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  • The Dusk Visitor (1/4/22)

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    Musa Al-Halool, from Raqqa Syria, has put together 36 tales on the subject of the Syrian Civil War, the Assad government, and the authoritarian style of other Arab dictators. The heart of The Dusk Visitor is short fiction that paints a dystopian landscape, Kafkaesque, life that appears to offer hope and yet is riven with absurdity, unfreedom, fear, and death.

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  • Arab Boy (1/18/22)

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    As Michael maneuvers through his working-class neighborhood delivering groceries, he enters the homes and lives of his customers. He’s confronted by the school yard and street corner violence of local thugs. With the 1967 Arab-Israeli War fresh in public memory, he passes for Greek or Italian and never summons the courage to explain, exactly, who he is or where his parents came from. Michael weighs his obligations to his tight knit family and sees before him a life of constricted ambitions. Then he falls for a radical college coed, returned to the neighborhood after two years of college. She teaches Michael about sex, love, the obligation to protest injustice. His life is buffeted by the killing of Martin Luther King, Jr and the death, two months later, of Bobby Kennedy. His girlfriend opens his eyes to the ongoing national struggle to test national ideals against the growing diversity of America. Michael grieves with a mother whose only son died in the Vietnam War and is embraced by the first black couple who move into the neighborhood. The people he meets shape him. His mind is a potpourri of his experiences: hatred, kindness, his own sexual awakening. Michael struggles to figure out who this dutiful son of an immigrant family is becoming in a rapidly emerging modern world, epitomized by the big, brash, obnoxious city on the other side of the East River..

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  • White Carnations (2/8/22)

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    In White Carnations, the Syrian fiction writer Musa Rahum Abbas, revered in the Arab world, makes his English language debut with 101 tales that sketch life inside and outside Syria during the revolution that began in 2011. The prose in White Carnations is etched, distilled, essential. It recalls curious fables from distant foreign lands. Delicious vignettes and anecdotes are followed with the most absurd and horrific headlines of the Syrian revolution. Other tales document the furious efforts of non-poor Syrians who have escaped for a few weeks or forever. They are burrowing into superficially normal lives in the modern world. Yet their lives are not normal, because they are utterly unable to release the memories of pain and cruelty that they carry with them, like an emotional passport. Cune Press is presenting White Carnations as a companion to The Dusk Visitor. The scholar, translator, and creative writer Musa Al-Halool is the co-translator of White Carnations along with the delightful academic Sanna Dhahir. Note that Musa Al-Halool is the author of The Dusk Visitor. Both books are “light reading” on a serious subject. They explore through the tool of short fiction the fascist style that can slowly and decisively overtake democratic governments. (Yes, Syrian democracy emerged when the French left in 1946. After several years of free elections, an era of coup and counter-coup mixed with democratic maneuvering held sway as the Ba’ath Party gained strength. In 1963, the Ba’ath ousted Nazim Qudsi, considered the last democratically elected president of Syria). Whereas The Dusk Visitor’s commentary applies to several security state governments in North Africa and the Middle East, White Carnations focuses on the eruption of violence and displacement within a single country, Syria, and follows its expats as they struggle in exile. Both books hold lessons for readers who value an open civil society, the rule of law, an independent judiciary, and democratic elections as a way to transfer power within democratic institutions.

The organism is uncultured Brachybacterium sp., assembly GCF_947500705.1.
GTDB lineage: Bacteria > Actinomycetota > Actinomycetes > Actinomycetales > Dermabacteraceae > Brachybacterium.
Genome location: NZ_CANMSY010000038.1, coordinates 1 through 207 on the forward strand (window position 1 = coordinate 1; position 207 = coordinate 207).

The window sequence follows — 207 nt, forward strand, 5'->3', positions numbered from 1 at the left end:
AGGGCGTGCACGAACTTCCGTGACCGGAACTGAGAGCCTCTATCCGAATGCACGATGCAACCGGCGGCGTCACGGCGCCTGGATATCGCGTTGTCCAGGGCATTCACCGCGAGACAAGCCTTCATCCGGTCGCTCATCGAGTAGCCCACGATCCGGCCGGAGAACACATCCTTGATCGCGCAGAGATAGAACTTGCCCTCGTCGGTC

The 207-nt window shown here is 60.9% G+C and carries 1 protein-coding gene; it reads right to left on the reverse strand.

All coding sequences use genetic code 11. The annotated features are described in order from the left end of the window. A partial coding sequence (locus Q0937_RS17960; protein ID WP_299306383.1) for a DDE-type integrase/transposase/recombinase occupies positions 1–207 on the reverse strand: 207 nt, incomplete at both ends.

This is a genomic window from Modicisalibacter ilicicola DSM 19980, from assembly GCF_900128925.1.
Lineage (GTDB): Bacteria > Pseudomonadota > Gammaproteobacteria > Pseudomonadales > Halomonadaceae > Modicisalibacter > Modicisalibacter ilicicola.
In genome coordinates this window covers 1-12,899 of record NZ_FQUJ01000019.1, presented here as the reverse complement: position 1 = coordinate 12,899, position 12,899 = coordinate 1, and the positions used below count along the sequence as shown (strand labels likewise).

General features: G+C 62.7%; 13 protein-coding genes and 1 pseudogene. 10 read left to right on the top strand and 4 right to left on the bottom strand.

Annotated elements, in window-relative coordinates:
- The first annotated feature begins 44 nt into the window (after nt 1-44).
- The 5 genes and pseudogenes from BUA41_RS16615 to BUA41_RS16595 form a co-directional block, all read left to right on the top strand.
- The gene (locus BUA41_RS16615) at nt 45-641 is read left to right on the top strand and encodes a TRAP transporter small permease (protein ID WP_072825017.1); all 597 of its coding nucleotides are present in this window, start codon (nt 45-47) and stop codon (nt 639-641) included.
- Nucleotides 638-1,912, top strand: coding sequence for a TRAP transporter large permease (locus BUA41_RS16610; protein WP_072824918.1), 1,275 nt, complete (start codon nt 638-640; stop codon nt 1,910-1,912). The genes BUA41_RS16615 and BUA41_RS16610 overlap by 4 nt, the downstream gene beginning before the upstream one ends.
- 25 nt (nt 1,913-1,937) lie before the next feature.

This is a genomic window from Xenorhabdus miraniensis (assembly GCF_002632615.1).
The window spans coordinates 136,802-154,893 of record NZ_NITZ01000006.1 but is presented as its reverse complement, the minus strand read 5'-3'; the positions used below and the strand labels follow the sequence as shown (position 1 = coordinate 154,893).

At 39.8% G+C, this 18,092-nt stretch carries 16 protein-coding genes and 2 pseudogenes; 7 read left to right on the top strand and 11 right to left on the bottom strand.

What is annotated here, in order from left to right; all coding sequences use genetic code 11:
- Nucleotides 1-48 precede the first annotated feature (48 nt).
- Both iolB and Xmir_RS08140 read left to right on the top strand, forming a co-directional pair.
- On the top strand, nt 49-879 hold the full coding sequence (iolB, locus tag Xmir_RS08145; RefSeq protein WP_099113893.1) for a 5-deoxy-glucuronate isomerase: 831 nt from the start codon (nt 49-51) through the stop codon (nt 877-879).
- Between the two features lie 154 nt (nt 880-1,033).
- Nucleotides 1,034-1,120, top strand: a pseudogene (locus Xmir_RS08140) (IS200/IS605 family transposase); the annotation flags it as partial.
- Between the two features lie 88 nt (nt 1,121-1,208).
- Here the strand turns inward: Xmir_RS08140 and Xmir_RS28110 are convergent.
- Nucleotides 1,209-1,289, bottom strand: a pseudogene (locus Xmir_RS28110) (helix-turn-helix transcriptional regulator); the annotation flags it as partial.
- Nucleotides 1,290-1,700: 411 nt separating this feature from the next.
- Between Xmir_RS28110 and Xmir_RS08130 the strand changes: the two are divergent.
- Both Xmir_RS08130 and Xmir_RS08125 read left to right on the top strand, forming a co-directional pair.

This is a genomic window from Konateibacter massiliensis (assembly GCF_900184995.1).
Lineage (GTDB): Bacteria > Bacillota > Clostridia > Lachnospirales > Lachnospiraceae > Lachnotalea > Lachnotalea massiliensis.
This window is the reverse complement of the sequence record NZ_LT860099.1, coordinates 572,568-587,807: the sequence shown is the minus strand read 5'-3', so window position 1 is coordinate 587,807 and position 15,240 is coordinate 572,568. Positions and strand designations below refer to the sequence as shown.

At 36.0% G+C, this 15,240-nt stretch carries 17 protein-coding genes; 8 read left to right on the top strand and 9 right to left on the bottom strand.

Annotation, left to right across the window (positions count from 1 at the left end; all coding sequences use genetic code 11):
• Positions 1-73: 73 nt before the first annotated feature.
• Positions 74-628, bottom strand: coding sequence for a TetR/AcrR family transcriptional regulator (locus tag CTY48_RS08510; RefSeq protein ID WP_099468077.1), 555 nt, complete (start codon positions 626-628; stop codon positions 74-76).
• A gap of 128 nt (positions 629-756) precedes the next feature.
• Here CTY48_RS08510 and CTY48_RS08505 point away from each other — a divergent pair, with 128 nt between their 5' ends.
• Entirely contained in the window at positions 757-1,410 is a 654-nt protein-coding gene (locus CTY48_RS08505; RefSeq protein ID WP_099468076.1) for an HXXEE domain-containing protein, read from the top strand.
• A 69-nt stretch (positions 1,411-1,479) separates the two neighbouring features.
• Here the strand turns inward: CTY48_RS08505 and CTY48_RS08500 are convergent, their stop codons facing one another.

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  • Nietzsche Awakens! (2/22/22)

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    Farid Younes makes his home in Byblos, a coastal town in northern Lebanon. He lived through both the Lebanese and now the Syrian civil wars. Like all Lebanese, he has plenty of “serious” in his life. The need for him and other Lebanese is to find the distance needed to cope and if possible to move events and circumstances in a better direction. His answer was to create a book that is a literary imitation of a coffee house with an open mic like the famous “Haven—The Cabin” that rests on a Byblos hilltop looking out over the Mediterranean. The author's neighbors meditate over their chess boards or gather in a back corner spinning epic tales of conspiracy as a way of passing time before the next spoken word performance . . . and as a way of making sense of the carnage of war and strife beyond Lebanese borders and the women and children-Syrian refugees-who line the streets in the major cities. Nietzsche Awakens! is a game, yet it ultimately reaches past clever word play and the razor sharp slicing of meaning to depths that Nietzsche experienced in his own life, depths akin to those that Farid Younes has seen face-to-face among his fellow citizens. At a certain point, the parlor game of this book becomes a controlled yet also a thrashing, desperate effort to survive-for one's mind to survive against the ravages of age, and also for the culture as a whole to survive the inanity of rigid thinking, blatant self- dealing, and the other idiocies that prevent us from addressing the primary challenges of our time..

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